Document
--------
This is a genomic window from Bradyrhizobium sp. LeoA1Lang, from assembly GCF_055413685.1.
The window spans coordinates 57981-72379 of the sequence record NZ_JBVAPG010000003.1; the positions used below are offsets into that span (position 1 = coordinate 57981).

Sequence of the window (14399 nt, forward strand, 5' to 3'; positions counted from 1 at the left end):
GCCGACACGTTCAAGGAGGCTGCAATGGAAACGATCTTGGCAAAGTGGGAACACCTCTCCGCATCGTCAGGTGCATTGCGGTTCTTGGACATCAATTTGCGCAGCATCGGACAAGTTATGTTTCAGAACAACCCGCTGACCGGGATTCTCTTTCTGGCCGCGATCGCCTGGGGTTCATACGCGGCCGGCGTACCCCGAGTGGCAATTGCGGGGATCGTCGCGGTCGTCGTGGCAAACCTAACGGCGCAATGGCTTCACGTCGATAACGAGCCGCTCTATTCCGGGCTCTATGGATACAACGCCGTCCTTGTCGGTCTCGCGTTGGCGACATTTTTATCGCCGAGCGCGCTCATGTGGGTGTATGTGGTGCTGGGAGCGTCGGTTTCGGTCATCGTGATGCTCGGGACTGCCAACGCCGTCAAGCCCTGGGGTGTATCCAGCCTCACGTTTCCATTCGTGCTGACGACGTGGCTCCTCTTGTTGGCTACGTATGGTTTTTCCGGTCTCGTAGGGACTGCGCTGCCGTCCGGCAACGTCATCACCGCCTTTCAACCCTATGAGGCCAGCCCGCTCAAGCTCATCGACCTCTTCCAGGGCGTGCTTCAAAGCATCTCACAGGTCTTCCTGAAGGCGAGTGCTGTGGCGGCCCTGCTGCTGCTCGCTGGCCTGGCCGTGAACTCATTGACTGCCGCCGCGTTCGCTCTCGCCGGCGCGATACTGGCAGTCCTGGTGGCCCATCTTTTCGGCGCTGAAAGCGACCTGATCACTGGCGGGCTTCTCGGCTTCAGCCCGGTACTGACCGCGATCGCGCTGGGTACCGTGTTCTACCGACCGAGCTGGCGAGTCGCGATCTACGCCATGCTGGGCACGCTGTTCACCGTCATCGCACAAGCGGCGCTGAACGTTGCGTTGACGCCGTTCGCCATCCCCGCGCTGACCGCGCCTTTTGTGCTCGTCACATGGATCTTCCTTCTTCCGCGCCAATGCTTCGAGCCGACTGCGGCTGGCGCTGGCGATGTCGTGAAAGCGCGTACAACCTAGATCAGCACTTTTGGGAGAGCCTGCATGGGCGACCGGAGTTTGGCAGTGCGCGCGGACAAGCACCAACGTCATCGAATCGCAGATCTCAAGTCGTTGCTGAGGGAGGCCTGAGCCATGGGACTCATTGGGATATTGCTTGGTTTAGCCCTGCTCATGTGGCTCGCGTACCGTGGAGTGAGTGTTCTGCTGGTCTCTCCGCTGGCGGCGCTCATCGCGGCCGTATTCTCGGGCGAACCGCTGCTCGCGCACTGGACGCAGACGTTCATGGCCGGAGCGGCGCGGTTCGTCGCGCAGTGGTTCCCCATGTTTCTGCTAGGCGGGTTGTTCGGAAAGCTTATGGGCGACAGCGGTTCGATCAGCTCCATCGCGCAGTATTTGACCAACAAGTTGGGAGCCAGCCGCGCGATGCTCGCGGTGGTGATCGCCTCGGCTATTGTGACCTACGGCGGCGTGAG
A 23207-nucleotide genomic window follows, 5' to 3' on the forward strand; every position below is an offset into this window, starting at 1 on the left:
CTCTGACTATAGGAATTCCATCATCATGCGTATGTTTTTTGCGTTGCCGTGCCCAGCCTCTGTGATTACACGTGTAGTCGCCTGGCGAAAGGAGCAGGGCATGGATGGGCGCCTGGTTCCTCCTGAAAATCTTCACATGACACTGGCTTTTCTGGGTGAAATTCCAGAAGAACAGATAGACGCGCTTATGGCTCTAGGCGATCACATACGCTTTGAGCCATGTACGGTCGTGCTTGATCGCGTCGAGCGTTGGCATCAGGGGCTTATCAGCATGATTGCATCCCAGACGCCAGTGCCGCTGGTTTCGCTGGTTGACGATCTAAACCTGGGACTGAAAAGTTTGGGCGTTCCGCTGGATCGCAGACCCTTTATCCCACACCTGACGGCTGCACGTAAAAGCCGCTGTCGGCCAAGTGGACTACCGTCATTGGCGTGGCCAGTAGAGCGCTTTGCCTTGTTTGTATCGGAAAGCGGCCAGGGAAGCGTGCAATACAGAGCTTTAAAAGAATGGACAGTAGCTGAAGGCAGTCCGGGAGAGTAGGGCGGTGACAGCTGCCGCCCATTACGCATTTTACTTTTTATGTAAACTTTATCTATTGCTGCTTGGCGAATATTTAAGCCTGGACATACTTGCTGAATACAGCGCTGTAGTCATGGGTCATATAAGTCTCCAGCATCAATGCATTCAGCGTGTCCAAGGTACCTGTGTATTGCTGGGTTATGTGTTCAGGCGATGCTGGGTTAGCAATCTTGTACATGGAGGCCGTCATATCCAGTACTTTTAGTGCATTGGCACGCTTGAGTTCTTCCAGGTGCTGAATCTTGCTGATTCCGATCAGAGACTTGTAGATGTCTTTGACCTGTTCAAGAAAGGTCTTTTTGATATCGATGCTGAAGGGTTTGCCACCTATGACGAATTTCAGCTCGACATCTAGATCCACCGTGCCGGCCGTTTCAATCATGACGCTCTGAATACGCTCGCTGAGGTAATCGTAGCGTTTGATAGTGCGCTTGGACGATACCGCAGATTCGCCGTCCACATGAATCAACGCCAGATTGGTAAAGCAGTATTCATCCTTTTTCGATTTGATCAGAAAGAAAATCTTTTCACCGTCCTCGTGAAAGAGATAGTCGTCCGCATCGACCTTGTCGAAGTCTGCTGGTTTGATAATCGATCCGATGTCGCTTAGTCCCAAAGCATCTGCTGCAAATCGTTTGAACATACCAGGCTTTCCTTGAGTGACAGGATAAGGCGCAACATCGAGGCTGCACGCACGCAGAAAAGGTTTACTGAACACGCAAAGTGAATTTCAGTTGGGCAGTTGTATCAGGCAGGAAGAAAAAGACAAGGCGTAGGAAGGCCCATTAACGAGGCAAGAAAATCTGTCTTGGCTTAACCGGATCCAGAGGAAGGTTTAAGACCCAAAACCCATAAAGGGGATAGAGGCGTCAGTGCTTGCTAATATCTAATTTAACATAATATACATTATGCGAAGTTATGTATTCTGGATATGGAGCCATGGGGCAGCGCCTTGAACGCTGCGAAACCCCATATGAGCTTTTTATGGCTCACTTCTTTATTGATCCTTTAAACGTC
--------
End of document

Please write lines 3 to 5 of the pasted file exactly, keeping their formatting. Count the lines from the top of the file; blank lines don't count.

Sequence of the window (14399 nt, forward strand, 5' to 3'; positions counted from 1 at the left end):
GCCGACACGTTCAAGGAGGCTGCAATGGAAACGATCTTGGCAAAGTGGGAACACCTCTCCGCATCGTCAGGTGCATTGCGGTTCTTGGACATCAATTTGCGCAGCATCGGACAAGTTATGTTTCAGAACAACCCGCTGACCGGGATTCTCTTTCTGGCCGCGATCGCCTGGGGTTCATACGCGGCCGGCGTACCCCGAGTGGCAATTGCGGGGATCGTCGCGGTCGTCGTGGCAAACCTAACGGCGCAATGGCTTCACGTCGATAACGAGCCGCTCTATTCCGGGCTCTATGGATACAACGCCGTCCTTGTCGGTCTCGCGTTGGCGACATTTTTATCGCCGAGCGCGCTCATGTGGGTGTATGTGGTGCTGGGAGCGTCGGTTTCGGTCATCGTGATGCTCGGGACTGCCAACGCCGTCAAGCCCTGGGGTGTATCCAGCCTCACGTTTCCATTCGTGCTGACGACGTGGCTCCTCTTGTTGGCTACGTATGGTTTTTCCGGTCTCGTAGGGACTGCGCTGCCGTCCGGCAACGTCATCACCGCCTTTCAACCCTATGAGGCCAGCCCGCTCAAGCTCATCGACCTCTTCCAGGGCGTGCTTCAAAGCATCTCACAGGTCTTCCTGAAGGCGAGTGCTGTGGCGGCCCTGCTGCTGCTCGCTGGCCTGGCCGTGAACTCATTGACTGCCGCCGCGTTCGCTCTCGCCGGCGCGATACTGGCAGTCCTGGTGGCCCATCTTTTCGGCGCTGAAAGCGACCTGATCACTGGCGGGCTTCTCGGCTTCAGCCCGGTACTGACCGCGATCGCGCTGGGTACCGTGTTCTACCGACCGAGCTGGCGAGTCGCGATCTACGCCATGCTGGGCACGCTGTTCACCGTCATCGCACAAGCGGCGCTGAACGTTGCGTTGACGCCGTTCGCCATCCCCGCGCTGACCGCGCCTTTTGTGCTCGTCACATGGATCTTCCTTCTTCCGCGCCAATGCTTCGAGCCGACTGCGGCTGGCGCTGGCGATGTCGTGAAAGCGCGTACAACCTAGATCAGCACTTTTGGGAGAGCCTGCATGGGCGACCGGAGTTTGGCAGTGCGCGCGGACAAGCACCAACGTCATCGAATCGCAGATCTCAAGTCGTTGCTGAGGGAGGCCTGAGCCATGGGACTCATTGGGATATTGCTTGGTTTAGCCCTGCTCATGTGGCTCGCGTACCGTGGAGTGAGTGTTCTGCTGGTCTCTCCGCTGGCGGCGCTCATCGCGGCCGTATTCTCGGGCGAACCGCTGCTCGCGCACTGGACGCAGACGTTCATGGCCGGAGCGGCGCGGTTCGTCGCGCAGTGGTTCCCCATGTTTCTGCTAGGCGGGTTGTTCGGAAAGCTTATGGGCGACAGCGGTTCGATCAGCTCCATCGCGCAGTATTTGACCAACAAGTTGGGAGCCAGCCGCGCGATGCTCGCGGTGGTGATCGCCTCGGCTATTGTGACCTACGGCGGCGTGAG
A 23207-nucleotide genomic window follows, 5' to 3' on the forward strand; every position below is an offset into this window, starting at 1 on the left: